Let’s use social media as it was meant to be used – as a way to catch up, to learn, to connect, to do business. But let’s not sacrifice the physical presence of one another. Let’s teach our children social skills that will follow them throughout their lives.

Why not try something different today? Leave your phone at home for short times and see how your life is without being connected to the outside world every moment. If you think you cannot do that, try to remember a time when cell phones were not a staple in life, a time before everyone could immediately find out everything about anything around the world. It just might bring some peace to your otherwise busy life. Next time you want to text or call someone, why not drive over to their house, or meet for a cup of coffee and enjoy the face-to-face encounters that seem to be fading from memory?

It is even difficult to fathom that there are people who can speak to others online, but when it comes to face-to-face interaction, they have no ability to hold a conversation. This is a travesty and yet, we continue to pour our hearts out in a media that does not care for the individual. To make matters worse, our children are becoming victims of a faceless community that no longer plays hide-and-seek, or tag or any of the games that involve real personal interaction. Instead, our kids are on gaming sites at ever earlier ages and the only “play dates” some have, are in Internet chat rooms.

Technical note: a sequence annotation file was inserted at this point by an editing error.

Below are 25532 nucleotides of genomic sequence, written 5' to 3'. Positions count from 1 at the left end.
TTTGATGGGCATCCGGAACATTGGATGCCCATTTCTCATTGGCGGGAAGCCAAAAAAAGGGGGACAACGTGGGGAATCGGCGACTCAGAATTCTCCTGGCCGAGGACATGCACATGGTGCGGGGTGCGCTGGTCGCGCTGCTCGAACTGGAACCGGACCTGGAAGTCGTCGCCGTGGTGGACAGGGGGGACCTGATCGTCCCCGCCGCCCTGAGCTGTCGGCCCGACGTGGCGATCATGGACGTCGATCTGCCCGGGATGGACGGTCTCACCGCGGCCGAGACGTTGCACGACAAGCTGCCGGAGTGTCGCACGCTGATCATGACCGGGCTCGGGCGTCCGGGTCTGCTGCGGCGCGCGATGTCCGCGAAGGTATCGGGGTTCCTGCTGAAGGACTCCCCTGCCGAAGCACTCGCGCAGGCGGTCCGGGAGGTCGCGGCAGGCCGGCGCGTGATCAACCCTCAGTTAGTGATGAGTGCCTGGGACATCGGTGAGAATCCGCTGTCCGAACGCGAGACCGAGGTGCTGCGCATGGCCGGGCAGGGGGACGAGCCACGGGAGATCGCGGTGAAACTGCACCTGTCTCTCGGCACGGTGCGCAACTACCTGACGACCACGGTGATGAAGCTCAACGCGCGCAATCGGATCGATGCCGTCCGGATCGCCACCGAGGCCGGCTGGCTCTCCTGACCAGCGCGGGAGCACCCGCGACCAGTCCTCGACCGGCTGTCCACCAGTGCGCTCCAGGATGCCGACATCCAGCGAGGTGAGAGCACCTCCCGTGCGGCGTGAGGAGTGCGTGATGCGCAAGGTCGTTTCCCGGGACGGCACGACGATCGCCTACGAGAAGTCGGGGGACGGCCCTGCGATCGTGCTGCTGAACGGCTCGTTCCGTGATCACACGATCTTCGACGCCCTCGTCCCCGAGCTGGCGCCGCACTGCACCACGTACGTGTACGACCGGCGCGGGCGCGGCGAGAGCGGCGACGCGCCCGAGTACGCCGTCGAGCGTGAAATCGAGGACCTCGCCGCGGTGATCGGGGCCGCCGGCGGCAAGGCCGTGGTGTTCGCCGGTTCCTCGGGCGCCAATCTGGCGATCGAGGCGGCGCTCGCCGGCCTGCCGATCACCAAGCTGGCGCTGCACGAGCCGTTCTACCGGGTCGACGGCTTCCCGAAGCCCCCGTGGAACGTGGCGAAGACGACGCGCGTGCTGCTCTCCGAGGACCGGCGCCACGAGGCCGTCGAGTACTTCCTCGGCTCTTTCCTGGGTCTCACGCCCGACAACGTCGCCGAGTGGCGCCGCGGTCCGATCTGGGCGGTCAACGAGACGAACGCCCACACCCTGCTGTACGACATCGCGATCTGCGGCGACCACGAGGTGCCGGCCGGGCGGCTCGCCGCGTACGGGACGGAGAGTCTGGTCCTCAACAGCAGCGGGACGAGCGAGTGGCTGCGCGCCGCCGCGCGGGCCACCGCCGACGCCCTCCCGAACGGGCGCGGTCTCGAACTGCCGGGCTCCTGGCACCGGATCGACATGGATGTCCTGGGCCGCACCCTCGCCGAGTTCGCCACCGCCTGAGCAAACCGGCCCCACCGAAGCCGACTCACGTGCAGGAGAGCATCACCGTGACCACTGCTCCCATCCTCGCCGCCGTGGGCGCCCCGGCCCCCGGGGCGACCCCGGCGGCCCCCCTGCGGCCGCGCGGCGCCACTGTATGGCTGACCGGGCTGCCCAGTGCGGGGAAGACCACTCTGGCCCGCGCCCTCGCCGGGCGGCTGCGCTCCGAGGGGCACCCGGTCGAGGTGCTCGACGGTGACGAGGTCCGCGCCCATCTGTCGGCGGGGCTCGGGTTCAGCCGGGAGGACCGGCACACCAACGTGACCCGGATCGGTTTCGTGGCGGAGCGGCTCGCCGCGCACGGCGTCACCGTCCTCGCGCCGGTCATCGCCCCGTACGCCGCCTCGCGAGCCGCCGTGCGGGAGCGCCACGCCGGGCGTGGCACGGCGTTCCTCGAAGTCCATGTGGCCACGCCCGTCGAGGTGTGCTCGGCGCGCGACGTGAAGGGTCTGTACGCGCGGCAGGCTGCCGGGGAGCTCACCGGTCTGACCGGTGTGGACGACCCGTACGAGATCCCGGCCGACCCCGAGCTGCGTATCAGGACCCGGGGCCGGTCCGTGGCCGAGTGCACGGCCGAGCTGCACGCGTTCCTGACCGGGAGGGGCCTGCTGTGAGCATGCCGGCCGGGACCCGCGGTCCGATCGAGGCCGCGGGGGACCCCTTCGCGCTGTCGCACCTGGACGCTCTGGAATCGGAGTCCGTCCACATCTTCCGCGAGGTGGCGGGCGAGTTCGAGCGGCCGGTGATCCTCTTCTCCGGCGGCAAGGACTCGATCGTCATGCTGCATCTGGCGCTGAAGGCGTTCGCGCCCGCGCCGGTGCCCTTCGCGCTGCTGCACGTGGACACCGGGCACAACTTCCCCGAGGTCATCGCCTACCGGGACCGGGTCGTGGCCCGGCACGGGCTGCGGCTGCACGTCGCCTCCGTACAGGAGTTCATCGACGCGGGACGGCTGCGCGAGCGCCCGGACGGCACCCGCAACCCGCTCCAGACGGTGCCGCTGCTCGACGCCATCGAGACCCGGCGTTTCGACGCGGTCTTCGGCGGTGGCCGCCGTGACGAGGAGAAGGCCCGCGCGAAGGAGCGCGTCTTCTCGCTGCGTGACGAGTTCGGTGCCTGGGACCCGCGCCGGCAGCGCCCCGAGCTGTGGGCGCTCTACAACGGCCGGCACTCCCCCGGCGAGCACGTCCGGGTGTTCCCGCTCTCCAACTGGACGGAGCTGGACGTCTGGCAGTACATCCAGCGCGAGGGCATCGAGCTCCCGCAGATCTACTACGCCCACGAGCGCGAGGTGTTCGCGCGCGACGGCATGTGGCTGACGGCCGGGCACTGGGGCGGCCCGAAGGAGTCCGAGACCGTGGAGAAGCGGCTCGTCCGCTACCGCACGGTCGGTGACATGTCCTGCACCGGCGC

As director of two sites that work as a type of social media, TeenCentral.Net and ParentCentral.Net, I can tell you that we put into effect some good tools. Any teen or parent can write in anonymously and receive an answer to their questions within 24 hours. With their identity protected, they can read other people’s stories and responses, and they can even play some games. But none of this is in real time, and they are always encouraged to create wholesome one-on-one, face-to-face, live relationships as well.

Email is a wonder and something I use daily. As a matter of fact I don’t know what I would do without it. However, it has become so easy to connect within a moment that when we are angry or frustrated, there is no cooling off period. Instead, we go right to the phone or laptop and confront another person. When we respond this way, problems don’t just melt away in the part of our brain that allows us to “get-over-it. No, we can deal with it right now, and the result is usually not pretty.

Everyone needs to use and master the tools available to them. We, too, must encourage our youth to continue to grow in this area. However, we also have to help them to see the many benefits of forging lifelong relationships that happen by sharing mutual goals and fun times in person. Social media is important and has its place, but it can never replace the time spent with family and friends at the beach, sitting and watching a movie, talking about things you have done together as you grow or just spending some quality time with those you love.